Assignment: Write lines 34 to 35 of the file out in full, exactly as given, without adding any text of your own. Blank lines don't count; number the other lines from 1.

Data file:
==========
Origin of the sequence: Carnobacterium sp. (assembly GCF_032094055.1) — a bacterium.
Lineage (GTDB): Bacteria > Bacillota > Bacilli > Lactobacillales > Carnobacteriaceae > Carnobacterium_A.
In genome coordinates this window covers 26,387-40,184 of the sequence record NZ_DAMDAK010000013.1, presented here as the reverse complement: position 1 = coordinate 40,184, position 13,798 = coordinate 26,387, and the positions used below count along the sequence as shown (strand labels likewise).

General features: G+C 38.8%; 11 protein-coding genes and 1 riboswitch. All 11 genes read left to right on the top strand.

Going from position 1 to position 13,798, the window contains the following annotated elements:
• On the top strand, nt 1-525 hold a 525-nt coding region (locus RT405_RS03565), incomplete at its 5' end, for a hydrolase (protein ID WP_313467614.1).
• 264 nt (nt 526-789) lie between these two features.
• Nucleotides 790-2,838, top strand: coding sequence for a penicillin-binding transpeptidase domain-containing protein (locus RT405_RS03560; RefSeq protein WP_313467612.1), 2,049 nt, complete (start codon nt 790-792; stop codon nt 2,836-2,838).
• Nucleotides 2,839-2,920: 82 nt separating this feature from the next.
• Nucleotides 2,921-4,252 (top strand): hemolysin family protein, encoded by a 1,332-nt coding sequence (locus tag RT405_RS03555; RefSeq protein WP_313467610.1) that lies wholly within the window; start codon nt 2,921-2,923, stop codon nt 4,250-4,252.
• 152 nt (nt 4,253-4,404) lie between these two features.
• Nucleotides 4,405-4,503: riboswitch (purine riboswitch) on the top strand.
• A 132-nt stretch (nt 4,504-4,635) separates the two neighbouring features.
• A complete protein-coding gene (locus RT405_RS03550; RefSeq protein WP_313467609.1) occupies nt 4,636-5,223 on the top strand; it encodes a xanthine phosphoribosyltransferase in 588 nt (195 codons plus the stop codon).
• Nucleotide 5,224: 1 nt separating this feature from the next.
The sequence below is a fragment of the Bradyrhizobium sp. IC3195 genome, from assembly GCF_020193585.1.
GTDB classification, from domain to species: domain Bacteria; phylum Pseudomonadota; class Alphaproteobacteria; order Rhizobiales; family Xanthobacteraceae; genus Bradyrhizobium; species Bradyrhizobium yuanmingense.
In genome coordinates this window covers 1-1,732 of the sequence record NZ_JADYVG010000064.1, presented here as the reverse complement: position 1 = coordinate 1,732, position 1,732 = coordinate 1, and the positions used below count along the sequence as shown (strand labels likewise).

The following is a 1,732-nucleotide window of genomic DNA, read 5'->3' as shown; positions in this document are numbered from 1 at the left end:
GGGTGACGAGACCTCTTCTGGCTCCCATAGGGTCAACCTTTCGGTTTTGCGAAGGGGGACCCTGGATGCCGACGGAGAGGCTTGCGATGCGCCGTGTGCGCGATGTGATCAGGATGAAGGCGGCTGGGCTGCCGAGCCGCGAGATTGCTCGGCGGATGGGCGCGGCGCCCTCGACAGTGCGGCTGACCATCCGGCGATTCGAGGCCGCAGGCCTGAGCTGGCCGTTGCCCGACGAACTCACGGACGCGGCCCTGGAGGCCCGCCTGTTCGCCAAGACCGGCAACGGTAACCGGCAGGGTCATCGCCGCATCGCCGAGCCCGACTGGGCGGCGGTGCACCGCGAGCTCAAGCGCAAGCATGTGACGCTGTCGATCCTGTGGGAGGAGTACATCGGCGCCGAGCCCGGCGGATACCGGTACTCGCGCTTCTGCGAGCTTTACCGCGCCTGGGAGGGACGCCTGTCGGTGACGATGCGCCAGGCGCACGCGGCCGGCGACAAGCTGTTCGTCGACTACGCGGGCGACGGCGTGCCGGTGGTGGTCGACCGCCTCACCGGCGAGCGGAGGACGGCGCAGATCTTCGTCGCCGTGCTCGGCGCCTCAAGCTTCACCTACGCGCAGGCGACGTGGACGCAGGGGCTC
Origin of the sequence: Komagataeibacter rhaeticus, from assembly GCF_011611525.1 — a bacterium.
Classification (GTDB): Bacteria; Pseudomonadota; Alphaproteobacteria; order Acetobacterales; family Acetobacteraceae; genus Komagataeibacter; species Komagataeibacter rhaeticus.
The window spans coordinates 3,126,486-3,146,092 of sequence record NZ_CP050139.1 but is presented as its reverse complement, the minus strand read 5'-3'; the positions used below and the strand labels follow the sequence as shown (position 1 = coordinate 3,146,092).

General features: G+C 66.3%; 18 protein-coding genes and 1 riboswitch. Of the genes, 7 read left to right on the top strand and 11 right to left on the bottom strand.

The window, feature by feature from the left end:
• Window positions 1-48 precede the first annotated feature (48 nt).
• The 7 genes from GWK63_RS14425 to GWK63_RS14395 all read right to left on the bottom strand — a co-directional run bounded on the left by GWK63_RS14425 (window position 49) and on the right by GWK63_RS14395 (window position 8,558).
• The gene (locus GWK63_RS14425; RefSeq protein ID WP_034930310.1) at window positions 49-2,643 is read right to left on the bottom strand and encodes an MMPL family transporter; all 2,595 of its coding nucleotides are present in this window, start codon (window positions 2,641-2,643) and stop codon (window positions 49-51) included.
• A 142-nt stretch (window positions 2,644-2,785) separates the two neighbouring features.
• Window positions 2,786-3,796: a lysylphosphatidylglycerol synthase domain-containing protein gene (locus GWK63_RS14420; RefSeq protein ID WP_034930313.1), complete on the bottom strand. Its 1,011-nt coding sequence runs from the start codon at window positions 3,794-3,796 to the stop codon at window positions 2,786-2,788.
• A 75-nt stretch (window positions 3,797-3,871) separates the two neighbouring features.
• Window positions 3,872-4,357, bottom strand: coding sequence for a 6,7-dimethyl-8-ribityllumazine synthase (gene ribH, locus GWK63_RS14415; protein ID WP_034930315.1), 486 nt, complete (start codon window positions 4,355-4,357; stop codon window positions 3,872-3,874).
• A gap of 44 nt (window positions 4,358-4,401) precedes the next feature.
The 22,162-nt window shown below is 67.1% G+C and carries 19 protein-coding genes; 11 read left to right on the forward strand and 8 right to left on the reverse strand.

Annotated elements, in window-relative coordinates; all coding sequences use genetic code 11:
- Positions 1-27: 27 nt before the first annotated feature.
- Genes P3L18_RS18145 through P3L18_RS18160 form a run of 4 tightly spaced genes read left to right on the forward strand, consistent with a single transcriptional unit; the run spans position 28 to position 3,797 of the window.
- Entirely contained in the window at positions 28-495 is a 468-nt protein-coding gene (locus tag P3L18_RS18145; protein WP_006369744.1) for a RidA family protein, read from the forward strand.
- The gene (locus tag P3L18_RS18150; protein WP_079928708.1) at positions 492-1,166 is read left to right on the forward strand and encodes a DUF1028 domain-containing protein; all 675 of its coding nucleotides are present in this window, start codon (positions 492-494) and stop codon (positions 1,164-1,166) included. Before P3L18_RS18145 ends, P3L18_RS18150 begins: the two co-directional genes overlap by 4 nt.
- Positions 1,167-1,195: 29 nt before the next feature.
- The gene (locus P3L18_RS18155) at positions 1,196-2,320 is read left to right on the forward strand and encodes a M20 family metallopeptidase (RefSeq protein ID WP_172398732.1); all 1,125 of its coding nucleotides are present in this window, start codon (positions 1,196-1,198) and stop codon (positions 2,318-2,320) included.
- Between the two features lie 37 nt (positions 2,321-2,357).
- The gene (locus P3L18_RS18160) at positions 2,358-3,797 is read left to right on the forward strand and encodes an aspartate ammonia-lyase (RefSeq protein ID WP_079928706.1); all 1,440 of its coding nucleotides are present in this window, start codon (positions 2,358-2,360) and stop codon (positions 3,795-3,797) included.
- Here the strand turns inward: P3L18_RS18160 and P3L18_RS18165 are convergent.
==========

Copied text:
The 22,162-nt window shown below is 67.1% G+C and carries 19 protein-coding genes; 11 read left to right on the forward strand and 8 right to left on the reverse strand.

Annotated elements, in window-relative coordinates; all coding sequences use genetic code 11: